Abby had wonderful godparents; they were relatives of her dad’s. After we lost Abby, her godfather said something to me that was so profound, it has stuck with me ever since. He said that a person’s life is their life and that it shouldn’t be measured in terms of weeks, months or years. Instead of time, we measure my daughter’s life in terms of how full it was. Abby died two months before her second birthday. She may have only had one birthday in her short life but she had the happiest little life, full of joy, and she was utterly adored by all of us.
“She was happy and clever. She attended a lovely nursery, played every day with her cousin, and went on lovely holidays. It was a beautiful life.”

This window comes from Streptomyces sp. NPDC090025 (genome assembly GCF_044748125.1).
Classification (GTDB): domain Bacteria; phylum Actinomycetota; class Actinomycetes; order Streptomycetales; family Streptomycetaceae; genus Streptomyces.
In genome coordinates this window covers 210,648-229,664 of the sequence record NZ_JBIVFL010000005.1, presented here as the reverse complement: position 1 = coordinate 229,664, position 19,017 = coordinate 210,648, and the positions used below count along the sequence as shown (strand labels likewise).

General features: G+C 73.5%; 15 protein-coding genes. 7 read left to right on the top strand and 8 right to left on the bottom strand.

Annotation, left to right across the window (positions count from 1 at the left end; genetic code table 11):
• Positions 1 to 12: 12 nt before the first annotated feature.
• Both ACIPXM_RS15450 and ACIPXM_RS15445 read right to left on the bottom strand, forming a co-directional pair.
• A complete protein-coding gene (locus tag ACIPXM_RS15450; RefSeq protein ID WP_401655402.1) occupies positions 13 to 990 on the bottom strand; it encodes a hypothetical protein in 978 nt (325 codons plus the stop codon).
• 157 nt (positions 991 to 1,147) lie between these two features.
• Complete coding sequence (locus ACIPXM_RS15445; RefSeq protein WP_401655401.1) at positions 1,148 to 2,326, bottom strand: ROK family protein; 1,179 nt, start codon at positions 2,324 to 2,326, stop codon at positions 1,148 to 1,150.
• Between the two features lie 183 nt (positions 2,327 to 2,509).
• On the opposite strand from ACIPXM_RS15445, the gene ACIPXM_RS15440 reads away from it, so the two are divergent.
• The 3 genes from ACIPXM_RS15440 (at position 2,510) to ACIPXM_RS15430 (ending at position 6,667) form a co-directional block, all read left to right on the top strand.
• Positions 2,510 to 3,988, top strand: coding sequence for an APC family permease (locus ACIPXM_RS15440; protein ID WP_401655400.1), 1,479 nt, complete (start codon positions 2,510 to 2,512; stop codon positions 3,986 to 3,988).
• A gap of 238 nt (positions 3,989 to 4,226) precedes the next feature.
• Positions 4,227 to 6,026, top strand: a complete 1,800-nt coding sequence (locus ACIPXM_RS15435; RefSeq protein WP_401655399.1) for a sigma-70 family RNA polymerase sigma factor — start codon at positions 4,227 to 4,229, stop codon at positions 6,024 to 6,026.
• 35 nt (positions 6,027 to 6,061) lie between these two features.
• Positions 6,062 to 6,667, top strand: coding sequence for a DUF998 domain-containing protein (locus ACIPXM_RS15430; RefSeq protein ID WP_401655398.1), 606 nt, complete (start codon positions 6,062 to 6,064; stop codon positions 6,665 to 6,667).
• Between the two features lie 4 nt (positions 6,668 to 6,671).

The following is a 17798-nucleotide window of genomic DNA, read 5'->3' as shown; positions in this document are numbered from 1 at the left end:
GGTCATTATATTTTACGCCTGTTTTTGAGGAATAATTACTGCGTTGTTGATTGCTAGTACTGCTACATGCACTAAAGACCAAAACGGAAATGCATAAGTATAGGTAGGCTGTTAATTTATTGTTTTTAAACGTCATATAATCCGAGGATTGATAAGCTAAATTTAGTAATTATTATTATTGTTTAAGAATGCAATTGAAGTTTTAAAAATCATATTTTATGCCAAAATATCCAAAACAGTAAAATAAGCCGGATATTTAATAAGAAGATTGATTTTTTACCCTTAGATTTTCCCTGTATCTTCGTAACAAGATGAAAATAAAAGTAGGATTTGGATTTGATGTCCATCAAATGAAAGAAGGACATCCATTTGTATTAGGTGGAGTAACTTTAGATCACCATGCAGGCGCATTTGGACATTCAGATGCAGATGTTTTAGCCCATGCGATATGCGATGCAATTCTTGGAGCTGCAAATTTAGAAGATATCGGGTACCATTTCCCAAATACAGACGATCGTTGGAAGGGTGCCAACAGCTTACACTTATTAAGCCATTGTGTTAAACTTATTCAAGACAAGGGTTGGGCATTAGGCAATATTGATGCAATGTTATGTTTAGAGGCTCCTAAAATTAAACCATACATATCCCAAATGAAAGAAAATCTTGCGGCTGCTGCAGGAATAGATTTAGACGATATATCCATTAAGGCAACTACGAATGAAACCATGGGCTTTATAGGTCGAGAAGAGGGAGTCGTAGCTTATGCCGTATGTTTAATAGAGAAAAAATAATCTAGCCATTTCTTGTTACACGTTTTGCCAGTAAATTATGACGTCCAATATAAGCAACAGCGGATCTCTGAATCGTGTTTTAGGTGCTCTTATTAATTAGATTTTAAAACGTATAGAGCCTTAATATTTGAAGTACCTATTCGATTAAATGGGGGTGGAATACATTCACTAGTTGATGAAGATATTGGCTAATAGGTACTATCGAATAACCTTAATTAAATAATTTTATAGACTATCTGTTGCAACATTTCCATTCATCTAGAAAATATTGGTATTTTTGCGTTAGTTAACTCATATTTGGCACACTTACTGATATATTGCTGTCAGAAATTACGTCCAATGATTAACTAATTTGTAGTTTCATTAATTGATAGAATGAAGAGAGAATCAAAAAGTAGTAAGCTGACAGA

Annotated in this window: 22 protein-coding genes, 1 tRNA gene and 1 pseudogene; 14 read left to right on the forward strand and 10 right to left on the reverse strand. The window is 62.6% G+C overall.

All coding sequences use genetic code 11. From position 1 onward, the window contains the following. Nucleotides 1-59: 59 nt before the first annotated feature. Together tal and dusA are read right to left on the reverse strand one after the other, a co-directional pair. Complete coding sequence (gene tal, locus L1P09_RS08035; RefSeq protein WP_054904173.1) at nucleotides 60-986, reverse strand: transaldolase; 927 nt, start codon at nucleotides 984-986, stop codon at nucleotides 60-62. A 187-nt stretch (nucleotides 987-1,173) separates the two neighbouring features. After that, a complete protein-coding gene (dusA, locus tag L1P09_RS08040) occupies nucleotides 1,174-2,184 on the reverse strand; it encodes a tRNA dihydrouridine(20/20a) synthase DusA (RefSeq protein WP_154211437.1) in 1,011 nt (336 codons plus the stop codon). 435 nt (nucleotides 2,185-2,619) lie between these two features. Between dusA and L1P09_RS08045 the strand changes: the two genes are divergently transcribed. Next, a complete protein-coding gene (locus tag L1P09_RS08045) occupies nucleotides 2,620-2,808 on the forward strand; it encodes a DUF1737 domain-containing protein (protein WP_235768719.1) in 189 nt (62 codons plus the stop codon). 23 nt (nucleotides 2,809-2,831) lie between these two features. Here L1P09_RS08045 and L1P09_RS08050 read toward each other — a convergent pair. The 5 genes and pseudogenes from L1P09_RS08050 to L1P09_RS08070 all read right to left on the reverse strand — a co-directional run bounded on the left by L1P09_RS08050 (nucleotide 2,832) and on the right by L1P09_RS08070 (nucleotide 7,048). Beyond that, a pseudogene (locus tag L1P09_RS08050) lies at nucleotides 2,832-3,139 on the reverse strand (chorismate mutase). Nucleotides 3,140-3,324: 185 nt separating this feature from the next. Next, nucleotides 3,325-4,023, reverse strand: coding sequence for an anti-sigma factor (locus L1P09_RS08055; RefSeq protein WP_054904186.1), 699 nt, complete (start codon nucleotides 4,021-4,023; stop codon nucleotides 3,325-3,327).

Ever since the day Abby left us, I have had tears behind my eyes, a lump in my throat and an ache in my heart. I have done lots of fundraising over the years for various different cancer and children’s charities but this month, I am raising money for Brain Tumour Research for the first time. I’m taking part in the charity’s 10,000 Steps a Day in February challenge for Abby. I hope that my walking will help to fund research into brain tumours so that a cure can be found.
Brain tumours are indiscriminate; they can affect anyone at any age. What’s more, they kill more children and adults under the age of 40 than any other cancer... yet just 1% of the national spend on cancer research has been allocated to this devastating disease.
Brain Tumour Research is determined to change this.
Together we will find a cure